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Australian Wildlife Park Celebrates The Birth Of Its First Koala Since The Bushfires

Australian Wildlife Park Celebrates The Birth Of Its First Koala Since The Bushfires

Ash is the first Koala born at the park since the tragic Australian bushfires and is a sign of hope for the future of Australia’s native wildlife.

At the beginning of 2020, before the Coronavirus pandemic took over our lives, the world was devastated by the ravaging Australian bushfires. It devastated thousands of homes and killed a large number of native animals. But one of the most affected ones was the Koalas who suffered a huge number of deaths. According to reports, up to 85 percent of koalas on the New South Wales mid-north coast may have been killed, but firefighters and rescue workers braved the fires and rescued as many as they could. 

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Those efforts have paid off as CNN reports a baby koala has been born at an Australian wildlife park for the first time since the devastating bushfires. Australian Reptile Park announced the news via Facebook. The caption of the post reads, "We have a very special announcement... Our very first koala of the season has popped out of Mum's pouch to say hello! Keepers have decided to name her Ash! Ash is the first Koala born at the park since the tragic Australian bushfires and is a sign of hope for the future of Australia’s native wildlife."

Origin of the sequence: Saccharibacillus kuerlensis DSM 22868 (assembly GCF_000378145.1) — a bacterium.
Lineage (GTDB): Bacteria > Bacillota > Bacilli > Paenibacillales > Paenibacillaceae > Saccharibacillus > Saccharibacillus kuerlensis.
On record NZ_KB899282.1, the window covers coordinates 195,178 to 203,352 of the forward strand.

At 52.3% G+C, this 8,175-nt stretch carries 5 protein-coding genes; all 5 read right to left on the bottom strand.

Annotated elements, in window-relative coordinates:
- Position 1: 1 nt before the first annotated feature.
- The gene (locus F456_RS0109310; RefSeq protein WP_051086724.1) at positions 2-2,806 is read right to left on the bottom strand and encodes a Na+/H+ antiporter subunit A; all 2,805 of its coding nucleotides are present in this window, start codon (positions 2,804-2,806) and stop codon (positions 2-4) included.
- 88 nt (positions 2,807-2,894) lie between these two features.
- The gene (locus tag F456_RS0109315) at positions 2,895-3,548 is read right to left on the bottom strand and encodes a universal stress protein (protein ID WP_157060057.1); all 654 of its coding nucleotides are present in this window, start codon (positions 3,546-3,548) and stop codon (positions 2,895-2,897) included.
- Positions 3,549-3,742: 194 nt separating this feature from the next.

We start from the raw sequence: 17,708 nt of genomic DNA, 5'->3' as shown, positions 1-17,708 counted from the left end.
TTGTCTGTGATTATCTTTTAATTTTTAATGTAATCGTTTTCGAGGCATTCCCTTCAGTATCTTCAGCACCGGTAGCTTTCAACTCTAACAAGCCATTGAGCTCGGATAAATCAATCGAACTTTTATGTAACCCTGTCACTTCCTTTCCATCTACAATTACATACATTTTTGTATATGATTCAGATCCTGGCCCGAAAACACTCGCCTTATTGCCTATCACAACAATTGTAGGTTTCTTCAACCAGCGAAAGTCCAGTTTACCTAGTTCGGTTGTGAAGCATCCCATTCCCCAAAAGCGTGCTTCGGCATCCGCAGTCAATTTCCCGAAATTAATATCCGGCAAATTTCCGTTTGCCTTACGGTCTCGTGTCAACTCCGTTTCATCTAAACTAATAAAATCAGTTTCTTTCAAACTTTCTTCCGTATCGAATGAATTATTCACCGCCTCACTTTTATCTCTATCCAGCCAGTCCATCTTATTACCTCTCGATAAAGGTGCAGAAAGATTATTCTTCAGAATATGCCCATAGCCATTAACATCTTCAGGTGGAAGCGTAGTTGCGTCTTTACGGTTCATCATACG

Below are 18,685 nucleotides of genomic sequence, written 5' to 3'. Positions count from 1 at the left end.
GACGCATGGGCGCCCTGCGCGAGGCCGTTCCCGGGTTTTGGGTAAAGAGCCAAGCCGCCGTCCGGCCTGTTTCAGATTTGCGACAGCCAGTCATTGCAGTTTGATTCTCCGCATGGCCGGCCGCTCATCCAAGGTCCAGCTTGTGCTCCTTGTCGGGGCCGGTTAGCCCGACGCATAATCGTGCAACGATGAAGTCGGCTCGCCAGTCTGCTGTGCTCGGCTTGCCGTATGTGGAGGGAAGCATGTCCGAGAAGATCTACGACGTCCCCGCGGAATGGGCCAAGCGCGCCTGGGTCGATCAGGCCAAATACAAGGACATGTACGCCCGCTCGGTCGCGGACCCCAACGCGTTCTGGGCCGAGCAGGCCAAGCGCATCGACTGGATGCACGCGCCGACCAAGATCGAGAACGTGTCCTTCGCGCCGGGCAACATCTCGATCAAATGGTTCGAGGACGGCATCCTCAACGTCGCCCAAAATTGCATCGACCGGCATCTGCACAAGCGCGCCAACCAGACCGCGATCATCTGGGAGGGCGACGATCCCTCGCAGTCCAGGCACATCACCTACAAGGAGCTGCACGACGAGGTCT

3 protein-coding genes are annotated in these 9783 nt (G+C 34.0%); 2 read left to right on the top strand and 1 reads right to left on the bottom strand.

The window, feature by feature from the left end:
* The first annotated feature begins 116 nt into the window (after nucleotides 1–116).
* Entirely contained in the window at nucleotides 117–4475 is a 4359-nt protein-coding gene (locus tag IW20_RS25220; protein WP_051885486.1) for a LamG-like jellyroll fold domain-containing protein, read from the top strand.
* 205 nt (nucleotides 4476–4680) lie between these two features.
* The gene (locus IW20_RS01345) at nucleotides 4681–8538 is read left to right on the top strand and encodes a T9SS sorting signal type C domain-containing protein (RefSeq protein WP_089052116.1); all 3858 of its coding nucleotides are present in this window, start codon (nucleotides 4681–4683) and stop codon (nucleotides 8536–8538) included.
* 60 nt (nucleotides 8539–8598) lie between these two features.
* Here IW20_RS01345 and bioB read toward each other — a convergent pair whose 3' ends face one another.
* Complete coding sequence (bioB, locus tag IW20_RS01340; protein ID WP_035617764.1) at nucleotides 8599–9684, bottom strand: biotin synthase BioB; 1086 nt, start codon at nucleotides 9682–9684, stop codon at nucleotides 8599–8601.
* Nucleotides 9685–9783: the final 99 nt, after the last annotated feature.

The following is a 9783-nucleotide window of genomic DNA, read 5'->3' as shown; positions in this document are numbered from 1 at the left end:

The park is also going to reopen on Monday and they revealed this information in another Facebook video. Throughout the quarantine, the zookeepers have posted a steady stream of videos and in turn, garnered the attention of millions of viewers who were curious to know the animals. With Ash being born during such a time of despair and hopelessness, it instills us with the thought that not all is lost. 



 

 

After the bushfires, the population of koalas took a massive hit, but with Ash in the picture, we can hope that the koala population will be saved. According to a report by the global conservation group International Fund for Animal Welfare (IFAW), 5,000 koalas were estimated dead. Josey Sharrad, IFAW Wildlife Campaigner said, "Koalas are particularly vulnerable to bushfires as they are slow-moving and live in eucalyptus trees that burn quickly and intensely. When fires sweep through their homes, they often don't have time to escape, particularly in intense crown fires that rage through the treetops where they live." 



 

 

According to another report, Dan Rumsey, Australian Reptile Park Zookeeper said, "Ash represents the start of what we're hoping to be another successful breeding season. It was such an incredible moment when we saw Ash poke her head out of her mum's pouch for the first time!" The experts have also mentioned that it will be a long journey to help get back the koala population on its feet and it will require the support of government and private establishments.



 

 

Apart from the birth of Ash, there was another good news for koalas at the end of April, when several marsupials who were injured were released into the wild. The fluffy marsupials were treated for their injuries in the world's only all-koala hospital, located in the New South Wales town of Port Macquarie. The most famous patient in the hospital was a female Koala named Anwen, whose photos went viral. She was one of the first koalas to return to the wild. 

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